Home networking for dummies
October 13, 2020 7:22 AM   Subscribe

I have weak WiFi in the basement where my office is. I have an Orbi mesh network, a gigabit switch arriving today, and no idea how to provide service to the wired and wireless devices that need a connection. Can you help?

Had a longer write up, but maybe I can distill to a basic question: if I add the gigabit switch somewhere in the network, where does it go?

I have Fios, and the Fios box in the basement connects the house via a single CAT5 port. The CAT5 goes directly to the first floor, where we have the Orbi base station. The Orbi has a couple of satellites--one in the living room on the first floor, and one temporarily on my desk in the basement. Basement satellite usually lives in the garage for security cameras, which can't connect while their satellite is in the basement.

If I add the switch to my setup, where does it go? Should I connect it to the Fios box and then run the CAT5 to the Orbi base from the switch? Or should I keep the run from the Fios box to the Orbi and run the switch from one of the wired connections on the Orbi?

In any event, I think I will need to add another satellite to get service back to the garage. If I can make the switch work, I might convert all the wireless devices in the basement to wired (which is a hassle in itself)!
posted by Admiral Haddock to Computers & Internet (6 answers total) 3 users marked this as a favorite
Why did you buy the gigabit switch? Was it just to get more wired connections? If your Orbi is also your modem then I would connect it off that.

We have an ethernet switch that comes off the ethernet on our wireless router (our Comcast modem is configured to be a bridge) so we could put the PS and Xbox on wired connections.
posted by fiercekitten at 7:35 AM on October 13

I would return the switch, and buy another Orbi and a short Cat5 cable. Then I would move the Orbi base station to the basement, connect it to the Fios with the new Cat5 cable. Plug the Cat5 cable that runs upstairs into the basement Orbi base station, and install the Orbi you just bought where the base station used to be connecting it to the Cat5 from the basement. Then return your other Orbi to the garage.

You probably don't want to connect the switch to the Fios. The Orbi base station is managing your network, and things might not work correctly if you put the switch between the Fios and the Orbi.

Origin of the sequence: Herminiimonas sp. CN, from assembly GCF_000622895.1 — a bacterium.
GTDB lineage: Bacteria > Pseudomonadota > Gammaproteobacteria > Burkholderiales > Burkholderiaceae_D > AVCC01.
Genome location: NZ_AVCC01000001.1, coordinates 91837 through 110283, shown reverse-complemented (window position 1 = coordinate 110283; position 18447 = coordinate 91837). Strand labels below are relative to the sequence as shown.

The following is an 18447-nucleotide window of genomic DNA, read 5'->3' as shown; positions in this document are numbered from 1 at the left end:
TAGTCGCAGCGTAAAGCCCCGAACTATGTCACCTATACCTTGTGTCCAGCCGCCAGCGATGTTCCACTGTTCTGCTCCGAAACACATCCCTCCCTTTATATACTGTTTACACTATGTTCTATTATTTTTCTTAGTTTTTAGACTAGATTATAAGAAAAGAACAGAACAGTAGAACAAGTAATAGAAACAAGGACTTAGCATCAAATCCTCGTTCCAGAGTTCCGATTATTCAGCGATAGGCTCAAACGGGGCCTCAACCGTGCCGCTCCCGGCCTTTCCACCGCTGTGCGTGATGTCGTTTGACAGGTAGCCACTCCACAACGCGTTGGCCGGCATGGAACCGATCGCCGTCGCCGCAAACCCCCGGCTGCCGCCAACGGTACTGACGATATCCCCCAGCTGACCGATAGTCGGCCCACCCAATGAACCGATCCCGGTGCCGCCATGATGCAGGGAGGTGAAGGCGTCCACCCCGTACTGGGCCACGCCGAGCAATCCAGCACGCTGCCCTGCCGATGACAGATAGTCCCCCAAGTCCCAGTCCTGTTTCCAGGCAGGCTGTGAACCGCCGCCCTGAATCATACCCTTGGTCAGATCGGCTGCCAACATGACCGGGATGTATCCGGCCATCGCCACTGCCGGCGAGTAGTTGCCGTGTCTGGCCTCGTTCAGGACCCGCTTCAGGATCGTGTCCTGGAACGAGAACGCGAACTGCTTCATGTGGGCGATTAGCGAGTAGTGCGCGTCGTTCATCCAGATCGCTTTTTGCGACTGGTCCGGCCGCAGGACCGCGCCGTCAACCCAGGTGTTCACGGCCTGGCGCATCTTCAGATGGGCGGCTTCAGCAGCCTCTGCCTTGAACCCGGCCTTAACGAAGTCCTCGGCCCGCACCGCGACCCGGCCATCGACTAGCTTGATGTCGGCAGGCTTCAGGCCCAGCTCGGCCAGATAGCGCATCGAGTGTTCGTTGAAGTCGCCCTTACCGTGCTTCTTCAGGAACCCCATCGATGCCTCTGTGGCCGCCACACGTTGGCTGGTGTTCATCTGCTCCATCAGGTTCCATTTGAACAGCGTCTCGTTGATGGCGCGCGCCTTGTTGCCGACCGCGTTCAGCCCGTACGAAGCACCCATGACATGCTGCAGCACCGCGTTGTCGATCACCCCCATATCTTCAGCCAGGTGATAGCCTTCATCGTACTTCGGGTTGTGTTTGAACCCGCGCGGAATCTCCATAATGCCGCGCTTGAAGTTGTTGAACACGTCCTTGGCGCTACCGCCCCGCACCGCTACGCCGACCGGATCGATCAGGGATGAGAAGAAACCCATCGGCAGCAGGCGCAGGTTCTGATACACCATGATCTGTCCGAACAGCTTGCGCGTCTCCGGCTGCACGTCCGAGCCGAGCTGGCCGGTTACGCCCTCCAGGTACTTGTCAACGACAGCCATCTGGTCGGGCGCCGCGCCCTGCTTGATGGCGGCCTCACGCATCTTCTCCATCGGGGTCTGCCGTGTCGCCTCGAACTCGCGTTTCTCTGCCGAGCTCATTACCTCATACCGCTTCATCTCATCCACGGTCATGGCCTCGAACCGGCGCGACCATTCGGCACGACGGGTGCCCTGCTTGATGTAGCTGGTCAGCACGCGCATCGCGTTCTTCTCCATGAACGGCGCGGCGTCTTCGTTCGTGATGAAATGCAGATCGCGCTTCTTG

If you need more ethernet ports you'll want to plug the switch into one of the Orbis.
posted by gregr at 7:47 AM on October 13 [3 favorites]

Thanks so far--makes a lot of sense. I bought the switch before I moved the satellite to the basement, thinking I'd need to have all the downstairs devices wired.

Gregr, it never occurred to me that I could wire the Orbis together. That's a fantastic idea.
posted by Admiral Haddock at 7:56 AM on October 13

My setup with fiber is a mesh master connected to the fiber router, a gigabit switch connected to the mesh master, and lines from there to all my mesh nodes. Also our home offices and fileserver have their own Cat5 ethernet.

Lets the wireless be dedicated to mobile devices, and the kids laptops for remote learning.

My mesh network (Deco from tplink) has a great feature in the app that lets me see which devices connect to which nodes. I was able to move them around to balance devices on the network.
posted by nickggully at 8:04 AM on October 13

Gregr has it. That feature is called 'ethernet backhaul' and is described here.

We also have Orbis and I use a couple of small dumb Netgear switches plugged directly into the Orbi's to increase the number of available ports - in one switch, I have the Apple TV, Hue bridge, and pi-hole. The other switch is in my office so I can have ludicrous speeds for my workstation(s).
posted by jquinby at 8:12 AM on October 13

If the Orbi base station has an Ethernet port for backhaul and not just the one for the Internet side, why not put the base station in the basement, plug the switch into it, and use the existing wire up to where the base station is for one of the satellites? That way you can have the stuff in your basement office wired for better reliability (and leave more airtime for everything else in the house) and get the same wireless coverage you have now with a minimum of hassle.
posted by wierdo at 4:49 AM on October 15

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